Thursday, November 7, 2019
By YOURI KEMP
The two Grand Bahama International Airport shareholders are engaged in high-level talks over the government's desire to acquire the asset from them, it was revealed last night.
Ian Rolle, the Grand Bahama Port Authority's (GBPA) president, confirmed that the Hayward and St George families, as well as Hutchison Whampoa, are discussing how to respond to the government's stance on a facility that is key to the island's revival.
"I know my shareholders would entertain anything in the best interest of Freeport," Mr Rolle told Tribune Business, declining to address the situation further. He spoke out after Dionisio D'Aguilar, minister of tourism and aviation, confirmed the government is mulling the acquisition after blasting Hutchison Whampoa's failure to "demonstrate an effort" to urgently restore the airport to its pre-Dorian state.
Disclosing that it will likely cost between $20-$40m to rebuild the airport terminal and associated facilities, Mr D'Aguilar pledged that the Government will not make any purchase decision "on the fly".
He promised that, rather than rush into a deal as it was accused of doing over the Grand Lucayan, the Government will first determine how to make the airport profitable before it commits the Bahamian taxpayer to another potentially risky multi-million dollar outlay.
"Certainly it is under consideration to buy the GBIA," Mr D'Aguilar confirmed when questioned outside the Cabinet Office. "Hutchison Ports have not demonstrated an effort to rebuild the airport to where it was before. They seem somewhat reluctant, so the Government is considering its options."
However, Mr D'Aguilar said the Government will not rush blindly into any acquisition. "Buying the airport is the easiest thing," he warned. "It is what you do once you get the airport. The focus of the Bahamian people is now for Hutchison Ports to do something with that airport. Once the Government buys it, the focus will now go towards the Government, and what will the Government do about it?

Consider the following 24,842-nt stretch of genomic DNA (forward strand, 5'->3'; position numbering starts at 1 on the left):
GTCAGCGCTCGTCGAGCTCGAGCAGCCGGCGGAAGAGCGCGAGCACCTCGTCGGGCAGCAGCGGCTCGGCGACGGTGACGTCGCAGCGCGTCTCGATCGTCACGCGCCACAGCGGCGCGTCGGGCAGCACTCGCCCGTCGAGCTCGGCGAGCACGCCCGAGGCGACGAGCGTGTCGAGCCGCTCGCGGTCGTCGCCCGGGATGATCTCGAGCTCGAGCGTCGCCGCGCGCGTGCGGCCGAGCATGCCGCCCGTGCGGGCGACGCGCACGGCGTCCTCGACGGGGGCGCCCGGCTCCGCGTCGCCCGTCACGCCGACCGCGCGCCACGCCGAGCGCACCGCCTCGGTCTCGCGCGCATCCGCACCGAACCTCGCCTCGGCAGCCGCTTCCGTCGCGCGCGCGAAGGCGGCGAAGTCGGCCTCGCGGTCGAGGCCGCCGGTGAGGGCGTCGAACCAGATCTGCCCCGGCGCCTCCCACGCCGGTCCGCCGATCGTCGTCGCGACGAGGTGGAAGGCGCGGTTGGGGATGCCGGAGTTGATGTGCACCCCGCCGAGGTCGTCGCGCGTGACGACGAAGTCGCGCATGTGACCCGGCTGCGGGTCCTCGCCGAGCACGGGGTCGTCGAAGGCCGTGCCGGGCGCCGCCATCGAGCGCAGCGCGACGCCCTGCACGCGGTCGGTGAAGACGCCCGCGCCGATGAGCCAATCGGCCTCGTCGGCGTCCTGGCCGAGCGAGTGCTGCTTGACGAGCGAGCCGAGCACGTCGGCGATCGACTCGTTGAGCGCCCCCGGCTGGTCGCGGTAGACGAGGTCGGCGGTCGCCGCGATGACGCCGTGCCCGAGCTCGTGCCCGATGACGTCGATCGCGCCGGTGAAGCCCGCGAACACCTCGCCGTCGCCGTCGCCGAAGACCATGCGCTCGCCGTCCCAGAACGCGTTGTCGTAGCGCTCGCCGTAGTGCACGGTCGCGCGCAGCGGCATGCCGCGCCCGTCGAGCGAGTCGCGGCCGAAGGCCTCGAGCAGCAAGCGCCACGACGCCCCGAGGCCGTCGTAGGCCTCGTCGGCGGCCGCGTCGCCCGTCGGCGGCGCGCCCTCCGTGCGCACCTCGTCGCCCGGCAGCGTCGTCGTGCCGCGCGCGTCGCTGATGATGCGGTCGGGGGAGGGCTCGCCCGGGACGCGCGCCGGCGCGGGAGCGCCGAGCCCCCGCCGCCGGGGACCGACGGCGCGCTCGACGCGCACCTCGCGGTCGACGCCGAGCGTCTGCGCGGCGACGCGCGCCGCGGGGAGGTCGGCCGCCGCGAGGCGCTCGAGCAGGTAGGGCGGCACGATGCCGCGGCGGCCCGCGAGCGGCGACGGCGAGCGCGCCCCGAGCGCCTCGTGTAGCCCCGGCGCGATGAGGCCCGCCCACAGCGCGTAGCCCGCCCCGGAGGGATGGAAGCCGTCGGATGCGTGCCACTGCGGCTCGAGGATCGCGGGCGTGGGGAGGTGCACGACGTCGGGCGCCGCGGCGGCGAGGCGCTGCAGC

The minister estimated that rebuilding Grand Bahama International Airport could cost between $20m to $40m, and added: "You have to figure out where that money will come from, and you have to consider who the operator is going to be, and you have to consider how that airport is going to make money.
"So before we spend the money of the people of The Bahamas, you have to consider these things and I don't think the Government wants to be rushed into this thing. We have to think through the purchase."
Mr D'Aguilar continued: "You can't just buy it where it will just sit there. You have to have a plan. We just can't make a decision on the fly. You have to do the research and look at the business model and study the financials. You have to consider all of these things.
"The objective is going to be revenue source. How will the airport fund itself? Obviously we will look at the Nassau Airport Development (NAD) model at the Lynden Pindling International Airport (LPIA); obviously the LPIA has more traffic than what they have in Grand Bahama.
"So, are we considering it? Yes. But we are working through all of the proposals and considering how we will make it work once we acquire it."
Prominent businessmen such as Magnus Alnebeck, the Pelican Bay hotel's general manager, together with Michael Scott, the Hotel Corporation and Grand Lucayan chairman, have previously urged the Government to acquire Grand Bahama International Airport given that the island's tourism and industrial business model "won't work" if it is unable to receive international airlift.
While Freeport's stopover tourism product is still moribund in Dorian's wake, the airport - and associated airlift - are set to assume greater importance in the coming months due to the development of Carnival's $100m cruise port and the proposed ITM Group/Royal Caribbean joint venture that includes the $195m first phase acquisition of the Grand Lucayan and harbour redevelopment.